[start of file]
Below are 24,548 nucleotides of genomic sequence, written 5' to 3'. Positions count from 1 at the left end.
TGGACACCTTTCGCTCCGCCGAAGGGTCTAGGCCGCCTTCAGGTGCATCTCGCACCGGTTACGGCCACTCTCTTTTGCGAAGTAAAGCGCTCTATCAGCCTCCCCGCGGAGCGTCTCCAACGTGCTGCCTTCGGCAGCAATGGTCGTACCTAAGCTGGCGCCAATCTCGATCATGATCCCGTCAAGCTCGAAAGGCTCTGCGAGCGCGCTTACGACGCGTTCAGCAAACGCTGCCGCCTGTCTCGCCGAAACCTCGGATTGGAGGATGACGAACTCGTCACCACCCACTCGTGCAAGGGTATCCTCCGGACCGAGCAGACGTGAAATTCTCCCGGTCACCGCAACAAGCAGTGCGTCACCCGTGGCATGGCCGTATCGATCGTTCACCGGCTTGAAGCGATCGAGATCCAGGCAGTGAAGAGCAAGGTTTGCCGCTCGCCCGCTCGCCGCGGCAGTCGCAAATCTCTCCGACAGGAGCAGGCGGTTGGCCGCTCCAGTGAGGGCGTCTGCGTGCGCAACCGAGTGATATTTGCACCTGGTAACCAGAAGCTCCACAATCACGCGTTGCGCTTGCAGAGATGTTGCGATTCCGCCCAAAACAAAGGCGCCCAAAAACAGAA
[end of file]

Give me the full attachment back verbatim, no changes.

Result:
Below are 24,548 nucleotides of genomic sequence, written 5' to 3'. Positions count from 1 at the left end.
TGGACACCTTTCGCTCCGCCGAAGGGTCTAGGCCGCCTTCAGGTGCATCTCGCACCGGTTACGGCCACTCTCTTTTGCGAAGTAAAGCGCTCTATCAGCCTCCCCGCGGAGCGTCTCCAACGTGCTGCCTTCGGCAGCAATGGTCGTACCTAAGCTGGCGCCAATCTCGATCATGATCCCGTCAAGCTCGAAAGGCTCTGCGAGCGCGCTTACGACGCGTTCAGCAAACGCTGCCGCCTGTCTCGCCGAAACCTCGGATTGGAGGATGACGAACTCGTCACCACCCACTCGTGCAAGGGTATCCTCCGGACCGAGCAGACGTGAAATTCTCCCGGTCACCGCAACAAGCAGTGCGTCACCCGTGGCATGGCCGTATCGATCGTTCACCGGCTTGAAGCGATCGAGATCCAGGCAGTGAAGAGCAAGGTTTGCCGCTCGCCCGCTCGCCGCGGCAGTCGCAAATCTCTCCGACAGGAGCAGGCGGTTGGCCGCTCCAGTGAGGGCGTCTGCGTGCGCAACCGAGTGATATTTGCACCTGGTAACCAGAAGCTCCACAATCACGCGTTGCGCTTGCAGAGATGTTGCGATTCCGCCCAAAACAAAGGCGCCCAAAAACAGAA